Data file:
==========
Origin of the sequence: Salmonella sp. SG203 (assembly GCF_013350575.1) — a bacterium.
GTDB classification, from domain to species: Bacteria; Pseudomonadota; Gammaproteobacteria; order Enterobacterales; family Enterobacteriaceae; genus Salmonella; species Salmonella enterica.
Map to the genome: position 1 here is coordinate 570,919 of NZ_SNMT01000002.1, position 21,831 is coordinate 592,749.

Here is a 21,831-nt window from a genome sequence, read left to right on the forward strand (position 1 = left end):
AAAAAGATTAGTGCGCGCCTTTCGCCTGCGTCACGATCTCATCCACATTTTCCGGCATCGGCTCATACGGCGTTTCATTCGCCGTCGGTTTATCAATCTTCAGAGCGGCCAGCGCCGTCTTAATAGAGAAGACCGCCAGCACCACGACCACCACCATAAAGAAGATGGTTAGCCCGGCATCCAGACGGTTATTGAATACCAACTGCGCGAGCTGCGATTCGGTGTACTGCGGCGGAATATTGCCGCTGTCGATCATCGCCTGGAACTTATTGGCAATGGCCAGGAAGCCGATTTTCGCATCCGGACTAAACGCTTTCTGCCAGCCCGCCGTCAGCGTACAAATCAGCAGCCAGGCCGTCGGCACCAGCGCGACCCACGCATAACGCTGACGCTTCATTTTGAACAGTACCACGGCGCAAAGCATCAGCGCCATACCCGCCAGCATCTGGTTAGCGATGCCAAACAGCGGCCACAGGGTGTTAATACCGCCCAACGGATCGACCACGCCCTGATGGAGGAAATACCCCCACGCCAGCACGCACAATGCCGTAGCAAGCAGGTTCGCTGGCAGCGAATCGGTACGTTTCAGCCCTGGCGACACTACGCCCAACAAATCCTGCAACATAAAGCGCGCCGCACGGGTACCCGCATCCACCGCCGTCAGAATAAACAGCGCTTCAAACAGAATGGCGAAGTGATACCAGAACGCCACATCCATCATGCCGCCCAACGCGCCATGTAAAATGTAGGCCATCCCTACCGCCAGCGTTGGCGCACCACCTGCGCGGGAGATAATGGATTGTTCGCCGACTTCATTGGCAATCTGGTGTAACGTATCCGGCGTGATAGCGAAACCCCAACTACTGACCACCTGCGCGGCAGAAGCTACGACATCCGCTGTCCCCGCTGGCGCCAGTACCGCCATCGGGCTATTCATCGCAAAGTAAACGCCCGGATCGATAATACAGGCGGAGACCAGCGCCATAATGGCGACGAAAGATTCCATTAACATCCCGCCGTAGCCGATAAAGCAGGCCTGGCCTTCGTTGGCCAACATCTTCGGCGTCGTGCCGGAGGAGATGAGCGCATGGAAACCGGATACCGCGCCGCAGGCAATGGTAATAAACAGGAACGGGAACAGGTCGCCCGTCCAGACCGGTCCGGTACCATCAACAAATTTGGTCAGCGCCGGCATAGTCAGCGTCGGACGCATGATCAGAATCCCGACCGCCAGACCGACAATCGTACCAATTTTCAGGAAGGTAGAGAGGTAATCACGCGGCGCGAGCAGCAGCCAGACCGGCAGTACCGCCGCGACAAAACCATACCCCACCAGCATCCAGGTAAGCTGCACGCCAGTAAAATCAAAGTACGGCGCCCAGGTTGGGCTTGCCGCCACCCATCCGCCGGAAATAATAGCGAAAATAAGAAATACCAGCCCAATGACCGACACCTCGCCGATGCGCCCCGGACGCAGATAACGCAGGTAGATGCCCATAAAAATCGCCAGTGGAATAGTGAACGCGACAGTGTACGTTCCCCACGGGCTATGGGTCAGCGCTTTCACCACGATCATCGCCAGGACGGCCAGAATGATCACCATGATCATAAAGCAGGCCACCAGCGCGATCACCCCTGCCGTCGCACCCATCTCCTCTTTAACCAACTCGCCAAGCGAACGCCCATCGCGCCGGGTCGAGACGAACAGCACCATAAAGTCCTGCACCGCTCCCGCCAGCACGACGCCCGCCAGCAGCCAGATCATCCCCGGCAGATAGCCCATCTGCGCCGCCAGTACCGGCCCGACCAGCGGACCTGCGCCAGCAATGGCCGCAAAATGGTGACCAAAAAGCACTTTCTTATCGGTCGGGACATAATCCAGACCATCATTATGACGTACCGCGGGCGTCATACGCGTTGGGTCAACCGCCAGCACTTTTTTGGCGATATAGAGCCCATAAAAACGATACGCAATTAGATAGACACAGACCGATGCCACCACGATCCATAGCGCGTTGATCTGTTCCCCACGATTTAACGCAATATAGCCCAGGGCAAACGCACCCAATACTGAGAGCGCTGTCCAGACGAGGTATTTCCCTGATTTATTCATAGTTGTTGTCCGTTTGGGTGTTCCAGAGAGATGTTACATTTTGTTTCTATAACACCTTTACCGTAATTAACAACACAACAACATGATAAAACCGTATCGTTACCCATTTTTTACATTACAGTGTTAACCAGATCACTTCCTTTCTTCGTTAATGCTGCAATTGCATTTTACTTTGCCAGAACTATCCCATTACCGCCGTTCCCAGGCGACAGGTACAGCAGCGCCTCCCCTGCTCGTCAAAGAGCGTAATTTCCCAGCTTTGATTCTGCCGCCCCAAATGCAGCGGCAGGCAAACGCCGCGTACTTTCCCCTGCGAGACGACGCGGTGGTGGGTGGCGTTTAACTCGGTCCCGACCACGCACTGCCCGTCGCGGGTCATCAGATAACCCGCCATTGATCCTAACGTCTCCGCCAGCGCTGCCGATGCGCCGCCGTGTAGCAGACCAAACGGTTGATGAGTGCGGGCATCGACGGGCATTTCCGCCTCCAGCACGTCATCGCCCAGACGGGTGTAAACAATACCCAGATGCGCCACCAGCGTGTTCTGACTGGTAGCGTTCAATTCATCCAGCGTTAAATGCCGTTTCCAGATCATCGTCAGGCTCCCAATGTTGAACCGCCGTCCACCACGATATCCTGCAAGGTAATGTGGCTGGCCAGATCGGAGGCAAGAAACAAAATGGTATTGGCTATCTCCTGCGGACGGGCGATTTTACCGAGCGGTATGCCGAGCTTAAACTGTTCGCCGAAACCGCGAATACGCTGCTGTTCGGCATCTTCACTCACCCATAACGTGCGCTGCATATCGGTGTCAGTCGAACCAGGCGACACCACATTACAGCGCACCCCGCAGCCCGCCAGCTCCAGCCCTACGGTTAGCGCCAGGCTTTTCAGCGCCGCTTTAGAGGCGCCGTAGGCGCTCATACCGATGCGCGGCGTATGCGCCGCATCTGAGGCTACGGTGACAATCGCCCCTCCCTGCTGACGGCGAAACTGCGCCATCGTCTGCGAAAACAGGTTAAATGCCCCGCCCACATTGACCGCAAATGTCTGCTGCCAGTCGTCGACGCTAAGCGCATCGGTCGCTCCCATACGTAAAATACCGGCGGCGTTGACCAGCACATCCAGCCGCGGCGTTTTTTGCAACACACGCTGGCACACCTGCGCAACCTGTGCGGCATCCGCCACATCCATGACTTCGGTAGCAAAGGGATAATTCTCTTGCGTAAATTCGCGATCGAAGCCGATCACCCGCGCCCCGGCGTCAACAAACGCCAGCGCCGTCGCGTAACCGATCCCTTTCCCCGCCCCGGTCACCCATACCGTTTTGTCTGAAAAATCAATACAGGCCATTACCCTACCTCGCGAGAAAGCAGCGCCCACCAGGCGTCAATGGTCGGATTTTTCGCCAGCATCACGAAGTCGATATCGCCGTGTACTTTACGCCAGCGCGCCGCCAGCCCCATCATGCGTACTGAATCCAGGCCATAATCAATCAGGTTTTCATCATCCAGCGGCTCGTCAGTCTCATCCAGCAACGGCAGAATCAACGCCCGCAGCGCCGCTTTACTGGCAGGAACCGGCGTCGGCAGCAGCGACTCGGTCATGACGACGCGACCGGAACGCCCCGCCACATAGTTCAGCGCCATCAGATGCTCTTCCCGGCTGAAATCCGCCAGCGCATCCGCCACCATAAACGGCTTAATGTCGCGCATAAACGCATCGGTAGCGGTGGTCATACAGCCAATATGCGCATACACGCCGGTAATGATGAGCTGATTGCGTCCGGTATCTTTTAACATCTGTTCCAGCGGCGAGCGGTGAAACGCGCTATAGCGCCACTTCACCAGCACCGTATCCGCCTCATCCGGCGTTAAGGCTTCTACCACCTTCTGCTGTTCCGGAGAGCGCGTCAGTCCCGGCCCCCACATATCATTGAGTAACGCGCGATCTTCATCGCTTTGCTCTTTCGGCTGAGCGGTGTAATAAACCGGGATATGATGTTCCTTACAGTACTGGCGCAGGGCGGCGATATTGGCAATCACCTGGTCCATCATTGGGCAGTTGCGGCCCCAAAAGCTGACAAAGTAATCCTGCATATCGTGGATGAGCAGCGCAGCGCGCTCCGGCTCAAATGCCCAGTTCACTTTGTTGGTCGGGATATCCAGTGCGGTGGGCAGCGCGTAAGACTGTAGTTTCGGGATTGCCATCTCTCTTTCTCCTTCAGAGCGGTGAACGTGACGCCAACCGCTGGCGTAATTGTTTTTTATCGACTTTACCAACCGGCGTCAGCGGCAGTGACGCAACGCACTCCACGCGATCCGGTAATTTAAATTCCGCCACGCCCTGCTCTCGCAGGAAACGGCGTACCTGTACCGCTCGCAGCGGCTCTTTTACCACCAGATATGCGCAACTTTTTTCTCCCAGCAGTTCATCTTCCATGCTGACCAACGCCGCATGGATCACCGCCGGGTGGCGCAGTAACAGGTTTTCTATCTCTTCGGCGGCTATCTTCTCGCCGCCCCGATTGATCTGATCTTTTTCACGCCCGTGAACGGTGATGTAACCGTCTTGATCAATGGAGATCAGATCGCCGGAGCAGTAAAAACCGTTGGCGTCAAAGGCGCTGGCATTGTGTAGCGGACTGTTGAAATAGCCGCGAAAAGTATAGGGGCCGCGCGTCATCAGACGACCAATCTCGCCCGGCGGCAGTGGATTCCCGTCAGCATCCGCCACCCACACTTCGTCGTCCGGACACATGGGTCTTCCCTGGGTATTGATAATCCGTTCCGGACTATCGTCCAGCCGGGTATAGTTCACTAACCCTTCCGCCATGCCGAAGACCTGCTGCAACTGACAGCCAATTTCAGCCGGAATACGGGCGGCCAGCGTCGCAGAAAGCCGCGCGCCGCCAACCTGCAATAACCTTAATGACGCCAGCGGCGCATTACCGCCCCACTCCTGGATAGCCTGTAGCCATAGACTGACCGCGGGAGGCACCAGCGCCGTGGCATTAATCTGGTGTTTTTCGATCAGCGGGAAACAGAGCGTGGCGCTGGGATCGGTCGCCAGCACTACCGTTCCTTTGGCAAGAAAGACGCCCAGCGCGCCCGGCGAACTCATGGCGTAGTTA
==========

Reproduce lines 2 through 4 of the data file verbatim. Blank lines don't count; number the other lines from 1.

GTDB classification, from domain to species: Bacteria; Pseudomonadota; Gammaproteobacteria; order Enterobacterales; family Enterobacteriaceae; genus Salmonella; species Salmonella enterica.
Map to the genome: position 1 here is coordinate 570,919 of NZ_SNMT01000002.1, position 21,831 is coordinate 592,749.

Here is a 21,831-nt window from a genome sequence, read left to right on the forward strand (position 1 = left end):